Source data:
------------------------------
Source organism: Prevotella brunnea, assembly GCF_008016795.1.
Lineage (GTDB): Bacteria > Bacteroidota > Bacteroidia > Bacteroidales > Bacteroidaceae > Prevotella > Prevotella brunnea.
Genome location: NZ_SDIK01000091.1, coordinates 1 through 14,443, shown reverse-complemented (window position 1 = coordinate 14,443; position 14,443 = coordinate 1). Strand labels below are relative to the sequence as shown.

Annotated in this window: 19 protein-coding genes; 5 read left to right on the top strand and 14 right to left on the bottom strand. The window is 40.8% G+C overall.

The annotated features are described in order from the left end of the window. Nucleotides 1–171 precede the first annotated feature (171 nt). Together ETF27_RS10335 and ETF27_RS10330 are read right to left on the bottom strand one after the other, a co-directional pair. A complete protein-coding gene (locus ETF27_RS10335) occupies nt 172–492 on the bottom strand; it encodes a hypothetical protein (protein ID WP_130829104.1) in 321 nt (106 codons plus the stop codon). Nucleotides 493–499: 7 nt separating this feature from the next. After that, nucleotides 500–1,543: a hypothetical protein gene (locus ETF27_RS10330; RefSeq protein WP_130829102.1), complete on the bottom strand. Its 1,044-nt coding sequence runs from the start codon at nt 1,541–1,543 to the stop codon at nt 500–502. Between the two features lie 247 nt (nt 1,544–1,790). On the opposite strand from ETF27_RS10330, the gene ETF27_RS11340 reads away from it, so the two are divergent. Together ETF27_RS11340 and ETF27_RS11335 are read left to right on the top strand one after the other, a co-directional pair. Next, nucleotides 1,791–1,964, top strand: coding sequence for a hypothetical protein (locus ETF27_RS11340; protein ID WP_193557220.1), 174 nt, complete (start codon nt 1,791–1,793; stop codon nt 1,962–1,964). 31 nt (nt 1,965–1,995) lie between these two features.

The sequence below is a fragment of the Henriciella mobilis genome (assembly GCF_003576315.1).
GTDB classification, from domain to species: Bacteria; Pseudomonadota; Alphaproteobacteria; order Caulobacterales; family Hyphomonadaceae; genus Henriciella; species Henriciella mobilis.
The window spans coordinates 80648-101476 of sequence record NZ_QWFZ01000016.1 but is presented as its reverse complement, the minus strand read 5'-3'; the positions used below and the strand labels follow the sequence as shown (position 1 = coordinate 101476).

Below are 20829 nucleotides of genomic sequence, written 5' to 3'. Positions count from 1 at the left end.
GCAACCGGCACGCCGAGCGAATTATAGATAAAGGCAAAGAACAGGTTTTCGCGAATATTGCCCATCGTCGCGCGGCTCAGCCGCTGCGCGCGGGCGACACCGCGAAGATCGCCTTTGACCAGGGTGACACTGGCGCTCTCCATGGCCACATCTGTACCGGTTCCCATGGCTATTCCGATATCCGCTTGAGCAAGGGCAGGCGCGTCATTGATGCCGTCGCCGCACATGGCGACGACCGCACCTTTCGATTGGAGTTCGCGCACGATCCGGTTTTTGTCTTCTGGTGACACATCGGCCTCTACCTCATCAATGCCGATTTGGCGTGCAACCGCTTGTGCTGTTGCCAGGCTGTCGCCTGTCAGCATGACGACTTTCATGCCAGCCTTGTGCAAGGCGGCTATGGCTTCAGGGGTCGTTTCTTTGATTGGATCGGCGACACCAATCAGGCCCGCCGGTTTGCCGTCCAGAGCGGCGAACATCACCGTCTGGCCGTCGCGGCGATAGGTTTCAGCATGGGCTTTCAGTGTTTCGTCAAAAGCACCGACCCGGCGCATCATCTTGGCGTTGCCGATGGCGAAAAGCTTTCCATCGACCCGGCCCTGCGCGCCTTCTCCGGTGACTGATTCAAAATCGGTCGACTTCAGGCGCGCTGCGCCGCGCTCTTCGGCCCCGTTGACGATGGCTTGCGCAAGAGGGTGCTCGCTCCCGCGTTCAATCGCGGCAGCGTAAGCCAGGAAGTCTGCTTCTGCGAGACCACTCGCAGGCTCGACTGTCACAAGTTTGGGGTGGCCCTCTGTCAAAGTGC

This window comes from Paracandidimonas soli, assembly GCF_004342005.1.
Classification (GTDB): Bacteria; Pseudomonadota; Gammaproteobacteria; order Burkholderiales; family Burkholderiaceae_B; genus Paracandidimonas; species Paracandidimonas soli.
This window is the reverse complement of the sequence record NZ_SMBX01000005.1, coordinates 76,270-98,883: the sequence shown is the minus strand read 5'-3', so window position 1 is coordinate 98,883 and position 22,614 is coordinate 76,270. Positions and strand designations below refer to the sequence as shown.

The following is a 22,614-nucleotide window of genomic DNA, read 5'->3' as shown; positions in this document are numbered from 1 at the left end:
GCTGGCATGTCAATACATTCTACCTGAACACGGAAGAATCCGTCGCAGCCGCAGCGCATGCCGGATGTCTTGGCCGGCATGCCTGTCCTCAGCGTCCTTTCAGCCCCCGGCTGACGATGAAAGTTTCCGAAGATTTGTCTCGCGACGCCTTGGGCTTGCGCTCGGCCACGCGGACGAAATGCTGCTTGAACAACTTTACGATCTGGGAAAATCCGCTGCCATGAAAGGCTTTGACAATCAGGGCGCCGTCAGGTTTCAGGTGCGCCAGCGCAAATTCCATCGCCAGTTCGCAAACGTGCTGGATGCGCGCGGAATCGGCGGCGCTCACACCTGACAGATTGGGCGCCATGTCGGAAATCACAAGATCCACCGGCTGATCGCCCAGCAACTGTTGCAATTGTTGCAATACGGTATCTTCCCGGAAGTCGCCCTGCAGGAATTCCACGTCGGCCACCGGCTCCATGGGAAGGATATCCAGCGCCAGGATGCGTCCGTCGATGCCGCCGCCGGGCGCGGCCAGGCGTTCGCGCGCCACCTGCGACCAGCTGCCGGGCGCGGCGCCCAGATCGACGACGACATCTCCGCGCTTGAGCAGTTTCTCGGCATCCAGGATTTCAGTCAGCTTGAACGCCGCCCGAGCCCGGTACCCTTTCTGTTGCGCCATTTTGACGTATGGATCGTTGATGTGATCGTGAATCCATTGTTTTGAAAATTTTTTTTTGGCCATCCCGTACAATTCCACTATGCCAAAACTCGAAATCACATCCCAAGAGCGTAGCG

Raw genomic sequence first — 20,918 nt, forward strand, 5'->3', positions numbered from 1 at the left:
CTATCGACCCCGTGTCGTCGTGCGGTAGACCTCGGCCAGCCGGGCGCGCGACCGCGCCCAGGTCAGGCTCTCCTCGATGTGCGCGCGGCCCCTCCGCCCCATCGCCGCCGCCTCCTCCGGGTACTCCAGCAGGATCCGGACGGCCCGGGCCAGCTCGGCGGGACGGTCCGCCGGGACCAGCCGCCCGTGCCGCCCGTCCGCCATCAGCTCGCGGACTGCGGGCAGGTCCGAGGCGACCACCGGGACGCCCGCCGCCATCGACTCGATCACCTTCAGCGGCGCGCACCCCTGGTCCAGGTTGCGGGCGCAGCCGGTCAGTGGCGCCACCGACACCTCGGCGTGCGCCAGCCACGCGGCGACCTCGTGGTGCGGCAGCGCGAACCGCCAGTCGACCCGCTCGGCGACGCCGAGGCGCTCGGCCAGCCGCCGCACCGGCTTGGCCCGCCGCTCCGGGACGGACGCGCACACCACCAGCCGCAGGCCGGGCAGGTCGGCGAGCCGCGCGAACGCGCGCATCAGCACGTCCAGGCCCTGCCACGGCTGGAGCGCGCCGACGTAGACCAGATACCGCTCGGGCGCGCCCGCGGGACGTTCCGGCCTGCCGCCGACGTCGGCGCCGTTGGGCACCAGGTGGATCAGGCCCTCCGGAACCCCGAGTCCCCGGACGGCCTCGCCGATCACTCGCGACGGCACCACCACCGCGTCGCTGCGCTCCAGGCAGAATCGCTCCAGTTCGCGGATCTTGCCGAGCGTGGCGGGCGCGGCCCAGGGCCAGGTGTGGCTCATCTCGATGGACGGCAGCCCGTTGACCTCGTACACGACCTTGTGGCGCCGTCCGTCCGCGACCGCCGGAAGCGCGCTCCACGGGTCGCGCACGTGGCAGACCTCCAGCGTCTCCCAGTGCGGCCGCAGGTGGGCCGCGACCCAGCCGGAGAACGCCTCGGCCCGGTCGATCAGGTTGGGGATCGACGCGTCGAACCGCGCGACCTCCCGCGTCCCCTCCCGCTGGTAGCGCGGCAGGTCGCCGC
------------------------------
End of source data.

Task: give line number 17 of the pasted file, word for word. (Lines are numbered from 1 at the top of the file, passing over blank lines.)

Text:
CTATCGACCCCGTGTCGTCGTGCGGTAGACCTCGGCCAGCCGGGCGCGCGACCGCGCCCAGGTCAGGCTCTCCTCGATGTGCGCGCGGCCCCTCCGCCCCATCGCCGCCGCCTCCTCCGGGTACTCCAGCAGGATCCGGACGGCCCGGGCCAGCTCGGCGGGACGGTCCGCCGGGACCAGCCGCCCGTGCCGCCCGTCCGCCATCAGCTCGCGGACTGCGGGCAGGTCCGAGGCGACCACCGGGACGCCCGCCGCCATCGACTCGATCACCTTCAGCGGCGCGCACCCCTGGTCCAGGTTGCGGGCGCAGCCGGTCAGTGGCGCCACCGACACCTCGGCGTGCGCCAGCCACGCGGCGACCTCGTGGTGCGGCAGCGCGAACCGCCAGTCGACCCGCTCGGCGACGCCGAGGCGCTCGGCCAGCCGCCGCACCGGCTTGGCCCGCCGCTCCGGGACGGACGCGCACACCACCAGCCGCAGGCCGGGCAGGTCGGCGAGCCGCGCGAACGCGCGCATCAGCACGTCCAGGCCCTGCCACGGCTGGAGCGCGCCGACGTAGACCAGATACCGCTCGGGCGCGCCCGCGGGACGTTCCGGCCTGCCGCCGACGTCGGCGCCGTTGGGCACCAGGTGGATCAGGCCCTCCGGAACCCCGAGTCCCCGGACGGCCTCGCCGATCACTCGCGACGGCACCACCACCGCGTCGCTGCGCTCCAGGCAGAATCGCTCCAGTTCGCGGATCTTGCCGAGCGTGGCGGGCGCGGCCCAGGGCCAGGTGTGGCTCATCTCGATGGACGGCAGCCCGTTGACCTCGTACACGACCTTGTGGCGCCGTCCGTCCGCGACCGCCGGAAGCGCGCTCCACGGGTCGCGCACGTGGCAGACCTCCAGCGTCTCCCAGTGCGGCCGCAGGTGGGCCGCGACCCAGCCGGAGAACGCCTCGGCCCGGTCGATCAGGTTGGGGATCGACGCGTCGAACCGCGCGACCTCCCGCGTCCCCTCCCGCTGGTAGCGCGGCAGGTCGCCGC